Sea-surface temperatures are running about 0.5 to 1 degrees Celsius warmer than the historic norm in the Caribbean and along the east coast of Florida.

Scientists generally agree that the planet has warmed, but there is less consensus about whether the temperature hike is responsible for stronger or more hurricanes.

James Elsner, a climatology professor and chair of the geography department at Florida State University, said warmer seas can lead to more intense hurricanes but not a higher quantity of storms.

“The fact that Matthew intensified so rapidly is something we would anticipate as the oceans get warmer,” Elsner said. “Clearly the warm waters are needed for storms to continue to intensify so, yes, warm waters contributed to intensification.”

Phil Klotzbach, a hurricane expert with Colorado State University, said the structure of hurricanes is more complicated than just saying warming seas mean stronger storms.

“We just went through the longest period we’ve had since the 30’s with no Cat 5 in the Atlantic,” he said. “Major hurricanes are way down from what they were previously.”

JACKSONVILLE BEACH, FL - OCTOBER 07: Large waves caused by Hurricane Matthew pound the Jacksonville Pier and was damaged by the storm, October 7, 2016 in Jacksonville Beach, Florida. Hurricane Matthew passed by offshore bringing heavy winds and flooding. (Photo by Mark Wilson/Getty Images)
JACKSONVILLE BEACH, FL – OCTOBER 07: Large waves caused by Hurricane Matthew pound the Jacksonville Pier and was damaged by the storm, October 7, 2016 in Jacksonville Beach, Florida. Hurricane Matthew passed by offshore bringing heavy winds and flooding. (Photo by Mark Wilson/Getty Images)

Klotzbach succeeded William Gray as the lead author of CSU’s annual hurricane forecast acknowledges that Gray was a “climate skeptic” as far as how much humans are contributing to a warmer climate.

But Klotzbach said the arguments trying to tie global warming to hurricanes get “very tortuous.”

“The Atlantic has been plenty hot all year and we haven’t had anything until Matthew,” he said. “There is a lot more that goes into this than saying the waters are warmer. It’s a very subtle process and neither Al Gore nor Hillary Clinton really understands hurricanes.”

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Biggest threat from Hurricane Matthew is wind, northeast county at highest risk

National Weather Service forecasters in Miami said the biggest threat from Hurricane Matthew will be high wind.

While storm surge and rain is a concern, they are not expected to be as big of a threat as possible hurricane force winds.

COMPLETE LIST OF SHELTERS, EMERGENCY RESOURCES

As of 8 a.m., wind gusts are expected to reach more than 111 mph in some areas of coastal Palm Beach County, especially in areas of Jupiter and Tequesta.

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Tropical storm winds are between 39 mph and 73 mph.

Hurricane winds are 74 mph- plus.

Palm Beach County wind forecasts:

What kind of winds you can expect in Jupiter/Palm Beach Gardens and when:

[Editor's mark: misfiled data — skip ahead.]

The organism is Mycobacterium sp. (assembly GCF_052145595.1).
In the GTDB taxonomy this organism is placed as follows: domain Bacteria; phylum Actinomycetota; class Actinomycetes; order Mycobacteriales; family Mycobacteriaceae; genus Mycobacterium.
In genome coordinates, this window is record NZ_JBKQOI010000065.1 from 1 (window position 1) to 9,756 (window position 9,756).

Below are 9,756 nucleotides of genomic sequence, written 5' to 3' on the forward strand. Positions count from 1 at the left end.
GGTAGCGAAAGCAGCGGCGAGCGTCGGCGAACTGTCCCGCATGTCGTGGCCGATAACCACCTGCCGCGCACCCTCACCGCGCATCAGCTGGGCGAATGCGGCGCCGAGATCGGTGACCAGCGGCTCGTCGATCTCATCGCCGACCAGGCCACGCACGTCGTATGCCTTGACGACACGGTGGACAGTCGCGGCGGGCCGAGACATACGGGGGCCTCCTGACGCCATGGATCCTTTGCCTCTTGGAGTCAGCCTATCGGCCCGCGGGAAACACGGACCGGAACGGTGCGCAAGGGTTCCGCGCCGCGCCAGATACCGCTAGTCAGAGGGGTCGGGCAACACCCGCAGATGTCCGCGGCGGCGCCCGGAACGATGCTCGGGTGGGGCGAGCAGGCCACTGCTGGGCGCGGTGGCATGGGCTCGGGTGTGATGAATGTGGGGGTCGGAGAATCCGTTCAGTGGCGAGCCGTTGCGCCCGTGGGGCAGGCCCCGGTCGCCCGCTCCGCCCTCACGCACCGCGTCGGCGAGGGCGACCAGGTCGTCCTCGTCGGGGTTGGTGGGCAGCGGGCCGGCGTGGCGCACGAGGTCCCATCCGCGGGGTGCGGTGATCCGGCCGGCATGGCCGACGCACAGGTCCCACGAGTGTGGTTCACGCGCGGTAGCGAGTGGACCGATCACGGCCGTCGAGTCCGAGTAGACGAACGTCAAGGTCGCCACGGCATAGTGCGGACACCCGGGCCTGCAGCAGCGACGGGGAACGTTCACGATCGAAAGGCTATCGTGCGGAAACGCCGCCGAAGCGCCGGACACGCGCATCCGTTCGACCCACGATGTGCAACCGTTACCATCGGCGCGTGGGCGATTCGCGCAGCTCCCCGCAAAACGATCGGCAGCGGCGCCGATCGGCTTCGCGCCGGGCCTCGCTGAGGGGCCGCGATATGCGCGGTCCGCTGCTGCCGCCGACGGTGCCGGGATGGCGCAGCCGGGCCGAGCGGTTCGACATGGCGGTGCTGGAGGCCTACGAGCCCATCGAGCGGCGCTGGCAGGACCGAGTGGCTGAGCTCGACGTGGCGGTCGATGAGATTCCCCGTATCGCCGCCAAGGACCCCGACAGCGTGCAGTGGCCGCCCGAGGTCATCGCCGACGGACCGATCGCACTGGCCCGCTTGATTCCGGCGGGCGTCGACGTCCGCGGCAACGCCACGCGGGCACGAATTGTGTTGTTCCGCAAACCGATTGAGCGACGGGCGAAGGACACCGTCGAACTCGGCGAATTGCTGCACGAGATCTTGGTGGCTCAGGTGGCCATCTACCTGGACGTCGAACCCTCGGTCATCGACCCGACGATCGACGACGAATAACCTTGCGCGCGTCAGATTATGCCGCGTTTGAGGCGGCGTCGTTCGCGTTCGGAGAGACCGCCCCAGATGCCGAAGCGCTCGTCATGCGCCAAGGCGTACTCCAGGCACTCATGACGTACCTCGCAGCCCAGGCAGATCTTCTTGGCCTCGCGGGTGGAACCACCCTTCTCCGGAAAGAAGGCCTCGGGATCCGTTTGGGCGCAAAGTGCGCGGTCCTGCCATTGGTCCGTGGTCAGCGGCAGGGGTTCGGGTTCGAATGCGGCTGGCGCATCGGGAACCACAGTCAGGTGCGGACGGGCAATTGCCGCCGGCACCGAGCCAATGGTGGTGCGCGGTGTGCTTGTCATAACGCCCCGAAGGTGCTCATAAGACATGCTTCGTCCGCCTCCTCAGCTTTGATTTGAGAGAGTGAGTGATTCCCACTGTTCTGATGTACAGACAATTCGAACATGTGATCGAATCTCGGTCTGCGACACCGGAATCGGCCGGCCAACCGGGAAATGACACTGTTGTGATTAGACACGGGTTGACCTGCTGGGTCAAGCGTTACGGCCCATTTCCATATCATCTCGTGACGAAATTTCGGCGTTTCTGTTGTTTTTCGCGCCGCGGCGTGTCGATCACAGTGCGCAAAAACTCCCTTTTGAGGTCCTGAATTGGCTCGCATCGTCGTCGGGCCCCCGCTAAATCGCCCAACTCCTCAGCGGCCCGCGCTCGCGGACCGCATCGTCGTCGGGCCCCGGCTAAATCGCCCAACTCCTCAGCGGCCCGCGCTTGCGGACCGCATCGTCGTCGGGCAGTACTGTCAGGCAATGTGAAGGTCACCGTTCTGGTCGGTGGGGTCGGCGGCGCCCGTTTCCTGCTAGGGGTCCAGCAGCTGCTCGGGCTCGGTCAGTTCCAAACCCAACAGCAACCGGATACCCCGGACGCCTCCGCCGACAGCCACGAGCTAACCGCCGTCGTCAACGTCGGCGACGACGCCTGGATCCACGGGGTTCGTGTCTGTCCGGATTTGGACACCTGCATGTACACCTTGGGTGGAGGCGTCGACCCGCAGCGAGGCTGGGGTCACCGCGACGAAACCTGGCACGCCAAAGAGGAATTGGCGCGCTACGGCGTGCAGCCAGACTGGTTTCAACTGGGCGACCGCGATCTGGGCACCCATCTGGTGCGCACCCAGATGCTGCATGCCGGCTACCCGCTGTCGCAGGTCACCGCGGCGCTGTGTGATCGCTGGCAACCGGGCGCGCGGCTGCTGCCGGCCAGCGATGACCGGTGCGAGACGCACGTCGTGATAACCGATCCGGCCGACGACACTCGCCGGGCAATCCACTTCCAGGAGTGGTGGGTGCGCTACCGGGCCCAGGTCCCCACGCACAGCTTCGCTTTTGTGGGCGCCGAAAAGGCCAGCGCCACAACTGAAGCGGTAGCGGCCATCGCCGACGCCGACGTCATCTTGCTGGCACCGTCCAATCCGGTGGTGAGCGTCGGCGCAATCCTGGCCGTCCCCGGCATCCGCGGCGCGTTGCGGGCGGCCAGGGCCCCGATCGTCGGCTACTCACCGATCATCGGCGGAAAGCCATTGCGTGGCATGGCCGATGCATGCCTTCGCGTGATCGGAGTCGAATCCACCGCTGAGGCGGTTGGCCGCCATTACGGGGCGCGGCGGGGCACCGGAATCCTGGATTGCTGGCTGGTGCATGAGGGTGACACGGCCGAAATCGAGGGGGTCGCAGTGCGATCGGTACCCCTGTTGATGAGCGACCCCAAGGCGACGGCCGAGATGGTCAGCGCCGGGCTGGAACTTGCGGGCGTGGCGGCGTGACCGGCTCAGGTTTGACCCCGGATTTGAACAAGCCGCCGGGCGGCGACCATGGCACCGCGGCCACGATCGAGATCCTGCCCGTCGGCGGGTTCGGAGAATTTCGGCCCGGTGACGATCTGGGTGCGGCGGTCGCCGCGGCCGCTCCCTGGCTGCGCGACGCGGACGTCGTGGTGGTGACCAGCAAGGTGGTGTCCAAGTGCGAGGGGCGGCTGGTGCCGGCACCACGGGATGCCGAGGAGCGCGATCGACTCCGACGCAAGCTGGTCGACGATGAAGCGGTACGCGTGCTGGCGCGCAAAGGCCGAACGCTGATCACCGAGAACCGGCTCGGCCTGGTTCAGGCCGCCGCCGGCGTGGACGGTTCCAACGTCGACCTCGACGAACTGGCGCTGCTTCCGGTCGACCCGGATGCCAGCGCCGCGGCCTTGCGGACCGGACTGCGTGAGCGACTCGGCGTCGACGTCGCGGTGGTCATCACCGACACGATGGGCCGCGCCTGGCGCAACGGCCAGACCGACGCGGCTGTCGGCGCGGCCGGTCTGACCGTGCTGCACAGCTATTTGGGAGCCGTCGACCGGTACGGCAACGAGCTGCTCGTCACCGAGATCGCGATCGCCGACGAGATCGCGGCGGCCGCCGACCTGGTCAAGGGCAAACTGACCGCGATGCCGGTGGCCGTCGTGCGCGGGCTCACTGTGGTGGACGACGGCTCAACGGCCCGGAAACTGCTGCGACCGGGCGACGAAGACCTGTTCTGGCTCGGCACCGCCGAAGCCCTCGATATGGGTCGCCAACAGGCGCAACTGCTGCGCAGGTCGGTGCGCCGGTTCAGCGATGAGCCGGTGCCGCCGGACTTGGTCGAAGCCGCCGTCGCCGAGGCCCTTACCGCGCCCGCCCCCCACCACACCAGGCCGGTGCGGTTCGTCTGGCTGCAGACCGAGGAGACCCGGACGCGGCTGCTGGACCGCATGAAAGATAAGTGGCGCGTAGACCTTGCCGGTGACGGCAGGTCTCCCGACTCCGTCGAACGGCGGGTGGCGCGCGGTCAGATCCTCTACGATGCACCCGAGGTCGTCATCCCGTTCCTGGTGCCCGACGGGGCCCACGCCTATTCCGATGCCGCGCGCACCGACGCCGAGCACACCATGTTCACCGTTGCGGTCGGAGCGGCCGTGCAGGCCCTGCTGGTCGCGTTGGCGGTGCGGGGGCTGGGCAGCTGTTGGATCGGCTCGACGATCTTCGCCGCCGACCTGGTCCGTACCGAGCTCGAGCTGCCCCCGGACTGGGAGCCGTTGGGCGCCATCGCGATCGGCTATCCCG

• Tonight: 16 mph sustained, 23 mph gusts
  • Thursday 6 a.m.: 22 mph sustained, 31 mph gusts
  • Thursday noon: 33 mph sustained, 47 mph gusts
  • Thursday 9 p.m.: 59 mph sustained, 76 mph gusts
  • Thursday midnight: 78 mph sustained, 97 mph gusts
  • Friday 2 a.m.: 91 mph sustained, 111 mph gusts
  • Friday 6 a.m.: 55 mph sustained, 74 mph gusts
  • Friday noon: 25 mph sustained, 36 mph gusts
  • Friday 5 p.m.: 20 mph sustained, 28 mph gusts

What kind of winds you can expect in West Palm Beach and when: 

  • Tonight: 15 mph sustained, 25 mph gusts
  • Thursday 6 a.m.: 20 mph sustained, 28 mph gusts
  • Thursday noon: 34 mph sustained, 50 mph gusts
  • Thursday 9 p.m.: 52 mph sustained, 72 mph gusts
  • Thursday midnight: 64 mph sustained, 84 mph gusts
  • Friday 2 a.m.: 68 mph sustained, 90 mph gusts
  • Friday 6 a.m.: 45 mph sustained, 63 mph gusts
  • Friday noon: 24 mph sustained, 33 mph gusts
  • Friday 5 p.m.: 17 mph sustained, 24 mph gusts

What kind of winds you can expect in Boynton Beach and when: 

  • Tonight: 17 mph sustained, 24 mph gusts
  • Thursday 6 a.m.: 22 mph sustained, 31 mph gusts
  • Thursday noon: 33 mph sustained, 47 mph gusts
  • Thursday 9 p.m.: 55 mph sustained, 74 mph gusts
  • Thursday midnight: 62 mph sustained, 80 mph gusts
  • Friday 2 a.m.: 59 mph sustained, 76 mph gusts
  • Friday 6 a.m.: 40 mph sustained, 56 mph gusts
  • Friday noon: 25 mph sustained, 36 mph gusts
  • Friday 5 p.m.: 17 mph sustained, 24 mph gusts

What kind of winds you can expect in Boca Raton and when: 

  • Tonight: 18 mph sustained, 25 mph gusts
  • Thursday 6 a.m.: 23 mph sustained, 32 mph gusts
  • Thursday noon: 33 mph sustained, 47 mph gusts
  • Thursday 9 p.m.: 53 mph sustained, 72 mph gusts
  • Thursday midnight: 56 mph sustained, 75 mph gusts
  • Friday 2 a.m.: 51 mph sustained, 71 mph gusts
  • Friday 6 a.m.: 30 mph sustained, 41 mph gusts
  • Friday noon: 25 mph sustained, 36 mph gusts
  • Friday 5 p.m.: 18 mph sustained, 25 mph gusts

What kind of winds you can expect in Wellington and when: 

  • Tonight: 14 mph sustained, 20 mph gusts
  • Thursday 6 a.m.: 15 mph sustained, 21 mph gusts
  • Thursday noon: 26 mph sustained, 37 mph gusts
  • Thursday 9 p.m.: 46 mph sustained, 64 mph gusts
  • Thursday midnight: 55 mph sustained, 74 mph gusts
  • Friday 2 a.m.: 55 mph sustained, 74 mph gusts
  • Friday 6 a.m.: 39 mph sustained, 55 mph gusts
  • Friday noon: 22 mph sustained, 31 mph gusts
  • Friday 5 p.m.: 15 mph sustained, 21 mph gusts

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Hurricane center increases tropical development chances to 60 percent